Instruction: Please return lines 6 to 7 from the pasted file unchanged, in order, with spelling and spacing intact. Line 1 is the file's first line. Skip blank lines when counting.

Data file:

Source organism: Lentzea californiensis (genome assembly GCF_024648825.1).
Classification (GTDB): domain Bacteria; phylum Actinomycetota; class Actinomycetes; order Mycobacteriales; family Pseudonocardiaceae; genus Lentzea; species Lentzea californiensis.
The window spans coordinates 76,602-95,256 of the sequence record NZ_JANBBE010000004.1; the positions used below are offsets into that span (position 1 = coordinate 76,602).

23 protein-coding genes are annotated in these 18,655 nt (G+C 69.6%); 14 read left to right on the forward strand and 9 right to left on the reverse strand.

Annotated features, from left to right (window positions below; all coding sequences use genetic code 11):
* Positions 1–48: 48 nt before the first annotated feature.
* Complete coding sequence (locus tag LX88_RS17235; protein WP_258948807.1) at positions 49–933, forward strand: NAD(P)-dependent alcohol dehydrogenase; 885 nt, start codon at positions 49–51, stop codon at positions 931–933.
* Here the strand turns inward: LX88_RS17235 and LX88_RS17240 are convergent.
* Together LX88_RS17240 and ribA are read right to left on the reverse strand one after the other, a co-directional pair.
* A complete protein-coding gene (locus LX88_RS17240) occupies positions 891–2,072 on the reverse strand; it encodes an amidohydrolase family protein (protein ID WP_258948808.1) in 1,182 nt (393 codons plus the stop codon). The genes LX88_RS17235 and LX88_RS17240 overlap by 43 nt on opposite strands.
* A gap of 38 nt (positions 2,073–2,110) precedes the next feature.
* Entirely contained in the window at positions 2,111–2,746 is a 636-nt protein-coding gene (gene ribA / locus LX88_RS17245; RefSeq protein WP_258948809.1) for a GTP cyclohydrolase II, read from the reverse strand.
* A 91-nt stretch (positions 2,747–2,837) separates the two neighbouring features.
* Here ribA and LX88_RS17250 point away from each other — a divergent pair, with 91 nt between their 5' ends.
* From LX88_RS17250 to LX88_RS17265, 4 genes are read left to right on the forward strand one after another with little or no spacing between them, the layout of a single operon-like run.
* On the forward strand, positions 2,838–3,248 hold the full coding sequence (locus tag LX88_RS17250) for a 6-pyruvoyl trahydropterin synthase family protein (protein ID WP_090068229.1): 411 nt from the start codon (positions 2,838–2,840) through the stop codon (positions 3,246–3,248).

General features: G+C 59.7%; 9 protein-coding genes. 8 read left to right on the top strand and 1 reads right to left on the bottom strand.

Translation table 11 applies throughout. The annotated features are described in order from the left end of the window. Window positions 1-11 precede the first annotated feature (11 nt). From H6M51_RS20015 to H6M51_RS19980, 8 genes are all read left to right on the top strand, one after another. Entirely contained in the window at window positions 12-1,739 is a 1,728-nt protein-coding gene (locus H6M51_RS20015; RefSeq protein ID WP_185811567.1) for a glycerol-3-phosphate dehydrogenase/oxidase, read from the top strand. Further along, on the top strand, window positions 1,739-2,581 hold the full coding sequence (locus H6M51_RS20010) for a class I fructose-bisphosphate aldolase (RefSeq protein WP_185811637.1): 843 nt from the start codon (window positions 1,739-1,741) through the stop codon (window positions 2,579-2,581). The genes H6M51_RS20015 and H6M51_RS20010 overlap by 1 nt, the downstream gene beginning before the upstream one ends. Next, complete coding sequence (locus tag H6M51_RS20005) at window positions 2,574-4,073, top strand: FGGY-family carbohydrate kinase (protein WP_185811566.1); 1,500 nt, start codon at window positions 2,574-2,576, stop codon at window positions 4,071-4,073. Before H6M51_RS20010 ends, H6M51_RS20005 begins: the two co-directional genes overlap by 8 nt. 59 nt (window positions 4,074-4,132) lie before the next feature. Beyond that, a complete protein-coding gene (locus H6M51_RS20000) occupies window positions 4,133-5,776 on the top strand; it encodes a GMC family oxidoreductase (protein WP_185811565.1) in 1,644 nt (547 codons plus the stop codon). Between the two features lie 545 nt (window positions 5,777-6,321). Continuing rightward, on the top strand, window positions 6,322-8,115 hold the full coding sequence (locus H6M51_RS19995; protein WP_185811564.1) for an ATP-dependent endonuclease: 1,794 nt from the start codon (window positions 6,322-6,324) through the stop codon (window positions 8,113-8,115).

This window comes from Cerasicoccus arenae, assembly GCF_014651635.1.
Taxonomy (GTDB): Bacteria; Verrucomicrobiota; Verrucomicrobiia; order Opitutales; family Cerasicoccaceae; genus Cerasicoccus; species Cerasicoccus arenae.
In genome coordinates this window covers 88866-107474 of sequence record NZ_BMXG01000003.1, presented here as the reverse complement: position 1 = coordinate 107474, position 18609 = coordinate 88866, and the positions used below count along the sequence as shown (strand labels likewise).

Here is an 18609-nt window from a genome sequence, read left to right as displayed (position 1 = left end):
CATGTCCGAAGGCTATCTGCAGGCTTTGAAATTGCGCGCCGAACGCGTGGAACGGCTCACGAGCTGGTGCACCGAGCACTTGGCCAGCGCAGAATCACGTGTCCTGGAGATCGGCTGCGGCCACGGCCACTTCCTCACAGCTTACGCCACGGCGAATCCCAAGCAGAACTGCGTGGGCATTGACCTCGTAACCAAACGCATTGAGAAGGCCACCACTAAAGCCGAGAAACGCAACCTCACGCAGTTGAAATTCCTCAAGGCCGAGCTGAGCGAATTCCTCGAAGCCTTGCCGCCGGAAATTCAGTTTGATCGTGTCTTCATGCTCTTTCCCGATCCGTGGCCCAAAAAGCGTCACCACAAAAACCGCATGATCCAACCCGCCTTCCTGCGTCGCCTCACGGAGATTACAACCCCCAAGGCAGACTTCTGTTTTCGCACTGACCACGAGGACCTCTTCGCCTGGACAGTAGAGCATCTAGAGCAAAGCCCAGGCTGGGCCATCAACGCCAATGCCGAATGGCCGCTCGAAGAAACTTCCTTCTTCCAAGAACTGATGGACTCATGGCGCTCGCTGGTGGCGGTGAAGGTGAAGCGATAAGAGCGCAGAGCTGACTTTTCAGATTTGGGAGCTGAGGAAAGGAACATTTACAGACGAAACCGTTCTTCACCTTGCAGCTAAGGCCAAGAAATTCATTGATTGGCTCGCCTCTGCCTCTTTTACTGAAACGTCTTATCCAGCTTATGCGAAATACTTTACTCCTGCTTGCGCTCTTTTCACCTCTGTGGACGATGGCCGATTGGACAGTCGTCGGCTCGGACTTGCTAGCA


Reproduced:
* Positions 1–48: 48 nt before the first annotated feature.
* Complete coding sequence (locus tag LX88_RS17235; protein WP_258948807.1) at positions 49–933, forward strand: NAD(P)-dependent alcohol dehydrogenase; 885 nt, start codon at positions 49–51, stop codon at positions 931–933.